Contexte scientifique et social du projet de recherche

Notre travail générera des informations qui permettront aux producteurs et productrices d’ignames et d’ananas du delta du Mékong d’utiliser les éléments nutritifs et plus particulièrement le P de façon efficace et de diminuer les pertes en P vers les eaux. Ce travail devrait permettre de démarrer une discussion pour générale dans le delta du Mékong pour le développement d’une agriculture plus durable et respectueuse de l’environnement.

Direct link to Lay Summary Last update: 07.09.2021

Responsible applicant and co-applicants

Gesuchsteller/innen Ausland


Name Institute

Project partner

Associated projects

Number Title Start Funding scheme
152017 Biophysical, institutional and economic drivers of sustainable soil use in yam systems for improved food security in West Africa (YAMSYS) 01.12.2014 r4d (Swiss Programme for Research on Global Issues for Development)
64135 Preferential flow and nutrient/contaminant accessibility for plants. 01.07.2001 Project funding (Div. I-III)
118103 Composition and dynamics of bacterial phosphorus in phosphorus deficient soils: relevance for crop nutrition 01.10.2007 Project funding (Div. I-III)
153600 Phosphorus availability and its interaction with plant belowground carbon, nitrogen and phosphorus input to soil 01.09.2014 Project funding (Div. I-III)
171170 Impacts of N/P inputs on organic P dynamics and P status in soils and plants along anutrient gradient 01.02.2017 Project funding (Div. I-III)
162422 Forms and dynamics of soil phosphorus along a climosequence on basalt-derived soils (CLIMP) 01.11.2015 Project funding (Div. I-III)
194252 Can organic farming practices increase nitrogen (N) use efficiency and decrease N losses in mature tea (Camellia sinensis L. (O.) Kuntze) plantations in Sri Lanka? (Acronym N-tea) 01.08.2021 SPIRIT
131310 Nutrient Use and Dynamics in Conservation Agriculture Including Legumes in the Midwest of the Malagasy Highlands 01.09.2010 Resource not found: 'bd31932a-e257-46d9-9dba-079f6f2c77c6'
50528 Evaluation of phosphorus availability in swiss agricultural soilsFertility status for an optimal crop production and an environmentally sound management 01.01.1998 Project funding (Div. I-III)
177584 Biophysical, institutional and economic drivers of sustainable soil use in yam systems for improved food security in West Africa (YAMSYS) 01.12.2017 r4d (Swiss Programme for Research on Global Issues for Development)
149130 The phosphorus cycle in forest ecosystems as revealed by analysis of the isotopic composition of oxygen associated to phosphate 01.10.2013 Project funding (Div. I-III)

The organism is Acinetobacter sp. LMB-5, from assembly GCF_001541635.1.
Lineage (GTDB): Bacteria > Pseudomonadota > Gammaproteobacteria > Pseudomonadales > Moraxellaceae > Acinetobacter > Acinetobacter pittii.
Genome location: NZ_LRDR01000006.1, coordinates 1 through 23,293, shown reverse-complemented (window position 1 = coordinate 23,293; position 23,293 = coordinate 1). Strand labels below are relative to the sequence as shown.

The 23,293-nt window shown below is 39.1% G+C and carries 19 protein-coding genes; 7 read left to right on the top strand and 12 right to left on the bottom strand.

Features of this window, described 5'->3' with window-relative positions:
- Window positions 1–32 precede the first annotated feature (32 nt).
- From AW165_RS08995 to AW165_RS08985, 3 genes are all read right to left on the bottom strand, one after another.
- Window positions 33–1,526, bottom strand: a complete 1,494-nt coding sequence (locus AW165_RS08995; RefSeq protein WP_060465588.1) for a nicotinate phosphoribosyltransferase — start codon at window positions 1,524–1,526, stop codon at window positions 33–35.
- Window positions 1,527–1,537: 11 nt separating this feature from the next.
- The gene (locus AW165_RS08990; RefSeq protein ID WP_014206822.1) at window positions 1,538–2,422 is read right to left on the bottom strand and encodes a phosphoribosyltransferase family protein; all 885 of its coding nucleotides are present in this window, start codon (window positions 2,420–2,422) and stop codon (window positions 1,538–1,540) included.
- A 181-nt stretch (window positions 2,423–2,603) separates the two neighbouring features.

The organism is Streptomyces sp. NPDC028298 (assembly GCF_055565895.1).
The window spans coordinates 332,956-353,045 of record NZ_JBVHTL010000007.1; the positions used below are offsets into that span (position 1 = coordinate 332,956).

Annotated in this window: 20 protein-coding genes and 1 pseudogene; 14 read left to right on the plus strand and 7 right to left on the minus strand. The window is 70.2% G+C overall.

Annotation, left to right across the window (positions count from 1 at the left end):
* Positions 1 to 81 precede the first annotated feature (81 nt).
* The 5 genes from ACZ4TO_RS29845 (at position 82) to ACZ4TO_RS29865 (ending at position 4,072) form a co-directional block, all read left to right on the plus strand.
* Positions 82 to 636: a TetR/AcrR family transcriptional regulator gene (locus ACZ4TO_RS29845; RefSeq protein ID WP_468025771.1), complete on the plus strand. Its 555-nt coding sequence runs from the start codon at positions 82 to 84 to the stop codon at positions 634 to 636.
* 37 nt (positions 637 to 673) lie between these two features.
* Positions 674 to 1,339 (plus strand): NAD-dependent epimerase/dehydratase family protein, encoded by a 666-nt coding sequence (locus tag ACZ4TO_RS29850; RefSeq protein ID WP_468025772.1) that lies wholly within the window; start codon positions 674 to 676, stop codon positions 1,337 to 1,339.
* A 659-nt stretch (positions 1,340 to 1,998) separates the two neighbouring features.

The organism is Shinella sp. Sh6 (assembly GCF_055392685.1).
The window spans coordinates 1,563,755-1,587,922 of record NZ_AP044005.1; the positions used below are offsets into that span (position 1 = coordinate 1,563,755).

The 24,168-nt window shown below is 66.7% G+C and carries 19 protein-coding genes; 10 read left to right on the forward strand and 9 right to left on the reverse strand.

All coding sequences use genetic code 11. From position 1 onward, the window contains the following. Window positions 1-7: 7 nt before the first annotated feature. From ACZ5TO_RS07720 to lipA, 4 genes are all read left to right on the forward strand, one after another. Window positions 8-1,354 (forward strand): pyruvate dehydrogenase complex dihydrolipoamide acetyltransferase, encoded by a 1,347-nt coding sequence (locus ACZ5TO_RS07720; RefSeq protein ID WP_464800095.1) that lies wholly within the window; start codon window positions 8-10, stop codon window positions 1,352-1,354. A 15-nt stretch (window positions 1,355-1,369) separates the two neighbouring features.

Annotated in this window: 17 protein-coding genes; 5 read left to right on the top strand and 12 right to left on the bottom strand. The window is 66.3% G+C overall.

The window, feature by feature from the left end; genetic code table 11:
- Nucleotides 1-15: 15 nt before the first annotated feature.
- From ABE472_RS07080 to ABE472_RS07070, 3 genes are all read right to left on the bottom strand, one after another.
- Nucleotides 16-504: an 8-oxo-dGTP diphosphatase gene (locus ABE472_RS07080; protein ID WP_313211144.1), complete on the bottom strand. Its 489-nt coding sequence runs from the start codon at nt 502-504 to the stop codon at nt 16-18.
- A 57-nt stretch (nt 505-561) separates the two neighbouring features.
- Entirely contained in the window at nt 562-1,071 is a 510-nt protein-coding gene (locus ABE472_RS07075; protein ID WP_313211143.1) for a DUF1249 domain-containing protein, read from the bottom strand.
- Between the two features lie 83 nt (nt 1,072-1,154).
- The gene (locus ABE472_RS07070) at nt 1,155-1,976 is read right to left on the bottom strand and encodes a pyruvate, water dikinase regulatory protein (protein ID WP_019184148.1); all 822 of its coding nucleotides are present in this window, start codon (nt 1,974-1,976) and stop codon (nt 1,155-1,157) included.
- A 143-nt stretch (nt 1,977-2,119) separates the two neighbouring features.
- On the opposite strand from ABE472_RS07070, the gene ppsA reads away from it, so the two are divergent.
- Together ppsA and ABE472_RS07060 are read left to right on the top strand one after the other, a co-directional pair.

Crop production in the lower Mekong River Delta is essential for food security and income generation in Vietnam. Most crops in this area are grown on acid sulfate soils (ASS) derived from anaerobic sediments rich in sulfide minerals such as pyrite. These soils release high levels of sulfuric acid when they are exposed to air, resulting in very acidic soils that contain high levels of toxic elements, such as free aluminum (Al). In addition, increasing sea water intrusions occurring in the delta due to the construction of hydraulic infrastructure (dams etc.) in the higher Mekong valley and to increasing sea surface levels caused by climate change are putting a further stress on crop growth. Farmers add nutrients (nitrogen N, phosphate P, and potassium K) in excess of crop needs in the form or mineral and organic fertilizers on rice, and probably on high-value upland crops like water yam (Dioscorea alata) and pineapple (Ananas comosus). The reasons for these excessive nutrient inputs are not known, but they might be done to facilitate plant growth in these hostile soils or through ignorance of what these upland crops need. However, not only are fertilizers costly for farmers, but these excessive inputs lead to P accumulation in soils and to the emission of P to surrounding water. Therefore, a search for options to minimize P losses from soils to water is timely. Solving this problem in rice might be possible as extensive information is available on nutrient management in this crop. By contrast, little information exists regarding the P input-output budgets of yam and pineapple in the delta, the soil P dynamics in tropical ASS, or the P transfer from ASS to water. The aim of this project is to develop soil management options adapted to ASS that will promote increased P use efficiency and decrease P losses to water, while maintaining yam and pineapple yields at optimum agronomic levels. We consider these crops as models in this project because they are highly appreciated by farmers and they are associated with the release of acidity and free Al to water. The project consists of four work packages (WP): analysis of the current nutrient use under the perceived crop needs and soil and water constraints at plot level (WP1); analysis of P forms and of processes controlling P availability in ASS and of options that could increase P use efficiency by these crops (WP2); analysis of the impacts of selected options on P losses to water and on P concentrations in rivers (WP3); and capacity building and outreach (WP4). More specifically, WP1 will first quantify N, P, and K inputs from mineral and organic fertilizers and outputs in crop harvests from 60 plots planted with yam and pineapple in the three types of ASS found in the delta (active ASS, potential ASS, and salt-affected ASS). Discussions with farmers will characterize the fertilization strategies they are now implementing. The 2nd part of WP1 will be dedicated to the description of soils properties on the 60 plots chosen for the nutrient input-output budget calculations. The 3rd part of WP1 will analyze the hydrology and water quality in the canals located around the studied plots, as well as the nutrients added by floods and irrigation. In the last part of WP1, we will ask farmers and other stakeholders whether they perceive a relationship between fertilization strategies and nutrient losses to water and which options they would propose to increase P use efficiency by these crops to decrease losses. WP2 will start with an in-depth characterization of P forms and availability in the three agriculturally used ASS mentioned in WP1 and in non-agricultural ASS. The next step of WP2 will be to use incubation experiments to test options that could sustainably decrease excessively high soil P availability and/or alleviate other constraints like high acidity and free Al concentrations that presently hinder efficient P uptake by crop plants (options could include addition of organic matter, biochar, carbonated minerals, combination thereof, or other measures discussed with stakeholders). Interesting options will be tested in a pot experiment using yam grown on different ASS to see how each option affects plant biomass production and P use efficiency. Finally, the most interesting options will be implemented in three field experiments, each one located on one of the three types of ASS using yam or pineapple as test crops. The 3rd WP will first explore the impact of these most interesting options on P losses by evaluating runoff from the plots of the field experiments. We will use these data to model the impact of these options on P losses from soil to water and on the transport of this P to the river canal system at the scale of 10 to 100 ha and over a year. For this modeling, we will use the SWAP model that simulates P transfer from soil to water, coupled with the Mike11-HD/Ecolab model that simulates the transport of P in rivers. This will allow us to simulate the impacts of land surface under yam and pineapple, of different nutrient managements and of different rainfall patterns on P losses from ASS and on P flux and concentration in the river canal system around the yam and pineapple plots. Finally, we will discuss the efficiency and acceptability of these options with farmers, agricultural extension agents, officers from the departments of agriculture, and of water management authorities of the different provinces. The training and education of students (PhD, MSc, BSc), the exchange of scientists between Switzerland and Vietnam, and the writing of publications and extension materials and the project outreach will be organized within the 4th WP. This interdisciplinary project will implement methods from agronomy (e.g., crop imaging, discussion with stakeholders), from soil science (isotopic and spectroscopic analyses of soil P availability and forms, soil profile description, quantification of P losses by runoff) and environmental science (coupling of a soil/water transport and of an hydrodynamic models for water flow in rivers). The project will deliver first fundamental results on P dynamics in tropical ASS and on the approach and options that could be taken to decrease P losses to water from agricultural land located on ASS. It will also raise awareness among farmers that excessive P inputs result in an inefficient P use by crops, thereby increasing P inputs to water and promoting the degradation of water needed for irrigation, household use, fishing, and biodiversity. Altogether, the results of this project will help to improve the sustainability of Vietnamese agriculture, while also addressing several of the United Nations’ Sustainable Development Goals: 6 (clean water), 12 (responsible consumption and production), 14 (life below water), and 15 (life on land). This project will be managed following the guidelines of the commission for research partnerships with developing countries of the Swiss Academy of Sciences. It will be conducted by a doctoral student, two MSc students, and three BSc students under the direction of Professor Emmanuel Frossard (Group of Plant Nutrition, ETH Zurich) and Associate Professor Hoa Pham Thi (School of Biotechnology, International University, Vietnam National University, Ho Chi Minh City) and their partners.